Wednesday, January 30, 2008

Betsy Huang's Review

Given that race, ethnicity, gender, religion, and other categories of identity have emerged as key issues of debate in the current presidential election process, I thought I'd offer up my review of the graphic novel series, Eagle: The Making of an Asian American President, as a way to start a discussion about minority representation (political, cultural, literary).

Kaiji Kawaguchi. Eagle: The Making of an Asian American President. English Adaptation by Carl Gustav Horn. Translated by Yuji Oniki. Vol. 1-5. San Francisco: Viz Comics, 2000-2002.

(Originally published in the Fall 2007 issue of MELUS: Journal of the Society for the Study of the Multi-Ethnic Literature of the U.S.)

In his now famous keynote speech for the 2004 Democratic National Convention, Barack Obama has said that an election is about our decision to participate in a politics of cynicism or a politics of hope, and that hope, to him, is represented by “a skinny kid with a funny name who believes that America has a place for him, too.” With aspirations for the presidency himself, the implicit suggestion of Obama’s remark is his hope that America would prove itself enlightened enough to elect someone “with a funny name” to the nation’s highest office. Kaiji Kawaguchi’s manga series, Eagle: The Making of an Asian American President, seems to have been conceived with these sentiments in mind. Eagle follows the fictional election campaign of Kenneth Yamaoka, a third-generation Japanese American seeking to become the 43rd president of the United States. Told primarily from the perspective of Takashi Jo, a Japanese journalist who is also Yamaoka’s illegitimate son, Eagle offers an entertaining and at times critically astute dramatization of U.S. electoral politics, covering everything from campaign debates and speeches to the melodrama of the candidate’s private life.

Despite the fact that Eagle was roundly praised by comics reviewers and awarded several Eisner Awards (the top prize in comics art), the series did not find a large audience in the U.S. market. And while it ostensibly foregrounds ethnicity as the organizing narrative theme, it has escaped the critical radar of ethnic literature scholars. This is, I suspect, in part because American comics readers find the story’s premise—an Asian American presidential hopeful—somewhat outlandish, and in part because academics have been slow to accept comics as a genre worthy of scholarly examination. But there is much about Eagle that warrants a closer look by virtue of the provocative hypothetical question it poses. As one character in the series so efficiently puts it, “How far will the first Japanese American candidate to enter a presidential election go?” (Vol I:68).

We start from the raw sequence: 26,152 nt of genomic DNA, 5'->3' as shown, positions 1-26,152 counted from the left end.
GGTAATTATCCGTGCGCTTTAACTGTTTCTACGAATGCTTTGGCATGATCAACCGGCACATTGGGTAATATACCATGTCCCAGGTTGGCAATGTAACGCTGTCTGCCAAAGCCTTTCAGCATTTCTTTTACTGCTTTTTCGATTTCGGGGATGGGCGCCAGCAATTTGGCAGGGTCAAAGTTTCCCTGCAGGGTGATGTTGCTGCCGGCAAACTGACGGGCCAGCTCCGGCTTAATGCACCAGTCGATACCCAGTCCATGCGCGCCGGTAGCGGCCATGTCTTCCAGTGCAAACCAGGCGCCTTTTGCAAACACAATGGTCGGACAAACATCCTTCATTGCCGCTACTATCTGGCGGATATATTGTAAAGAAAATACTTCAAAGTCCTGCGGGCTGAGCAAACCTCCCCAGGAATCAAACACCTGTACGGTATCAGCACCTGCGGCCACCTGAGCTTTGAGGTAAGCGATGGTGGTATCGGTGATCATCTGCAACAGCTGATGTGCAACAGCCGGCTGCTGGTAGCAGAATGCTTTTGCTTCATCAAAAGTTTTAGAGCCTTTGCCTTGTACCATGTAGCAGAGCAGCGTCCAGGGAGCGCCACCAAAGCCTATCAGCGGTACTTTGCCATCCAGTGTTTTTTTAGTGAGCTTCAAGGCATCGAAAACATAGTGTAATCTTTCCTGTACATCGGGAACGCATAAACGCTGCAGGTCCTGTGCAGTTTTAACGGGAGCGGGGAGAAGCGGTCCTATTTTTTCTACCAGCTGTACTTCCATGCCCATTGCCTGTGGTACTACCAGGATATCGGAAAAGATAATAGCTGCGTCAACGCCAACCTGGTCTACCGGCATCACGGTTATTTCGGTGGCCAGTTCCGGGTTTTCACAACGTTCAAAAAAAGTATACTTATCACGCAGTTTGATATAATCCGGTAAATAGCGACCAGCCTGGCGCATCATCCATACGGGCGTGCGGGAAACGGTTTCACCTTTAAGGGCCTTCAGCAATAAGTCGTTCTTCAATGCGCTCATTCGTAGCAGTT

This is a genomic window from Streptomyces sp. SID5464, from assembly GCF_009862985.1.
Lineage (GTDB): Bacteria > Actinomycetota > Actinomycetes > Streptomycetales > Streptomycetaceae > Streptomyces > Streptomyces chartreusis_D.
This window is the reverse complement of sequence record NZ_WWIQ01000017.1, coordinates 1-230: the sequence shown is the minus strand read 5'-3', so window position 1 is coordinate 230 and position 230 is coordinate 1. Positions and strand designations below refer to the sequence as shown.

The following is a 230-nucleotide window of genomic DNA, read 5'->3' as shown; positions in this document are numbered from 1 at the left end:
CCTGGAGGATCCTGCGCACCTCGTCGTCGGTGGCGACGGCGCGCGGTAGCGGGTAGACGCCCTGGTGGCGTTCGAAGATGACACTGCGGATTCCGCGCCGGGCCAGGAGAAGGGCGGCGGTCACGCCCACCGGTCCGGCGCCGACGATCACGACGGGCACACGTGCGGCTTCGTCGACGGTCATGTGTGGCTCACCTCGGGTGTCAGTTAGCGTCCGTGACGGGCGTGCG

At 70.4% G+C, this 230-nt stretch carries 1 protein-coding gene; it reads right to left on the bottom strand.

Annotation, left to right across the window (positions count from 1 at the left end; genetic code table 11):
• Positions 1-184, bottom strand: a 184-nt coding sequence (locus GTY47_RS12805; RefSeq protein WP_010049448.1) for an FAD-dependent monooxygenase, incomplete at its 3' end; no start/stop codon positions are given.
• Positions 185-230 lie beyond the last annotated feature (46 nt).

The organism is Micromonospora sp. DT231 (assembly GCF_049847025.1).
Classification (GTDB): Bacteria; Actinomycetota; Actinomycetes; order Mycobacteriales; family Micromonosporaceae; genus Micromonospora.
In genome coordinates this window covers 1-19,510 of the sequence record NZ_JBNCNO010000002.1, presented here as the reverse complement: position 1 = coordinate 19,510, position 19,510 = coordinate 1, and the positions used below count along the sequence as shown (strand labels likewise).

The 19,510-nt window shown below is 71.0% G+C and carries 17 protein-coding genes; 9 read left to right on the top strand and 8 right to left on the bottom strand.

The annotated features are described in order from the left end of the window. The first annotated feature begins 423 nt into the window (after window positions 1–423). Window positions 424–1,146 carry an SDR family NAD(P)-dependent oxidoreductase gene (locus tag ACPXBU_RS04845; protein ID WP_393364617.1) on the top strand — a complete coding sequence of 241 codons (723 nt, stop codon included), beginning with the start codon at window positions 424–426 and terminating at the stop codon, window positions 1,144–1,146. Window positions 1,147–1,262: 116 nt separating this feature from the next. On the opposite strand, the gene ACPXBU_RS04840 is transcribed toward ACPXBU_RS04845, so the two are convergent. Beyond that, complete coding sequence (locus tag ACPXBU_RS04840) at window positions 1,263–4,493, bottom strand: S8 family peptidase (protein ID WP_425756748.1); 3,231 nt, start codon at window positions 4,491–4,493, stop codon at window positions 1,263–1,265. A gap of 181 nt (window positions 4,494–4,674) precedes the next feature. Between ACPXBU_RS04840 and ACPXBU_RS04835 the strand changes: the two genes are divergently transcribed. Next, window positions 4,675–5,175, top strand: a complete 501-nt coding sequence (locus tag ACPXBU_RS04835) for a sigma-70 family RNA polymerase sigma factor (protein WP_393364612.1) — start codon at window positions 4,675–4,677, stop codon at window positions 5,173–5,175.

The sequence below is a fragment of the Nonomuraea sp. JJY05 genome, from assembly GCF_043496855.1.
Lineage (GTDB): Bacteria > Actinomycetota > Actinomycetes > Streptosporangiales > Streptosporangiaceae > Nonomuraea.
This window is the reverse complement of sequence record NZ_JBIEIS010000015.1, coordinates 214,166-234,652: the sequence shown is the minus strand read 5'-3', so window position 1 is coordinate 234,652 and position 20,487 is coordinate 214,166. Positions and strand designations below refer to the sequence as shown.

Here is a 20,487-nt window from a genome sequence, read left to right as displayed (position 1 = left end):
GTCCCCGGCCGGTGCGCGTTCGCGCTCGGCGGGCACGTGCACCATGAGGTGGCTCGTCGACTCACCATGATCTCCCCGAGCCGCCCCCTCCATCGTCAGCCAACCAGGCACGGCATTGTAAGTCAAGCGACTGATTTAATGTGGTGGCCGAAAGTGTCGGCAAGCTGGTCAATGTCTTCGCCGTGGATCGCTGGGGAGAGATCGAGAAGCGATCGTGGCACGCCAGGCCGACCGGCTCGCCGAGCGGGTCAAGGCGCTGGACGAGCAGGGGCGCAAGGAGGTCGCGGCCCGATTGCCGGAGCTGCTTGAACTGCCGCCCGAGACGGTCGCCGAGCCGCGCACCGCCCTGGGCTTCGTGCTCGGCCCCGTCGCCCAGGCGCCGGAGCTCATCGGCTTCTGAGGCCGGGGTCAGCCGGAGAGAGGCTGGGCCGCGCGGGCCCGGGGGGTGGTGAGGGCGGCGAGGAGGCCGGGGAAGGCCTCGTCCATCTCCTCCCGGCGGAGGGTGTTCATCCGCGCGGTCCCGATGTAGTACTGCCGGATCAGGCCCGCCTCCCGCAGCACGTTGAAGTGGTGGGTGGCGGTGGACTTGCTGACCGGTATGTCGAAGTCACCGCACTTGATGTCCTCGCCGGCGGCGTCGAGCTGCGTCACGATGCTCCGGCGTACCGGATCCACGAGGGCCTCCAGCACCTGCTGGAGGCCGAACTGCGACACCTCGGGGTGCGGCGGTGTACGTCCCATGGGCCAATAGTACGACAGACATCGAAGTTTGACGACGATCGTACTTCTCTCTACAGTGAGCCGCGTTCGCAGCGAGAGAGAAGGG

Very far, it turns out—at least in Kawaguchi’s optimistic view of the American political process. Eagle is, in many ways, a superhero romance disguised as a political thriller. The hero, Yamaoka, is endowed with superior intelligence, verbal eloquence, and loads of charisma.. A staunch defender of immigrant and workers’ rights and a supporter of liberal values, Yamaoka is a posterboy for the promises of the American Dream. We watch with incredulity, and perhaps with some glee, as he gives rousing speeches, wins debates, shores up support in droves, and smooths every wrinkle on his way to the presidency. We shake our heads with disbelief when Yamaoka lays out his platform of pipe dreams (financing Mexico’s economic stability in order to solve the immigration crisis, shutting down all U.S. military bases abroad, among others) and still climb steadily in the polls. In one particularly astonishing episode, he even manages to convince a group of Texan ranchers to support his call for tighter gun control! Indeed, reading Eagle often feels like an exercise in wish fulfillment. Wouldn’t it be uplifting if America has overcome its racist hang-ups and proved itself enlightened enough to put a non-white president—and one who espouses leftist politics to boot— in the White House?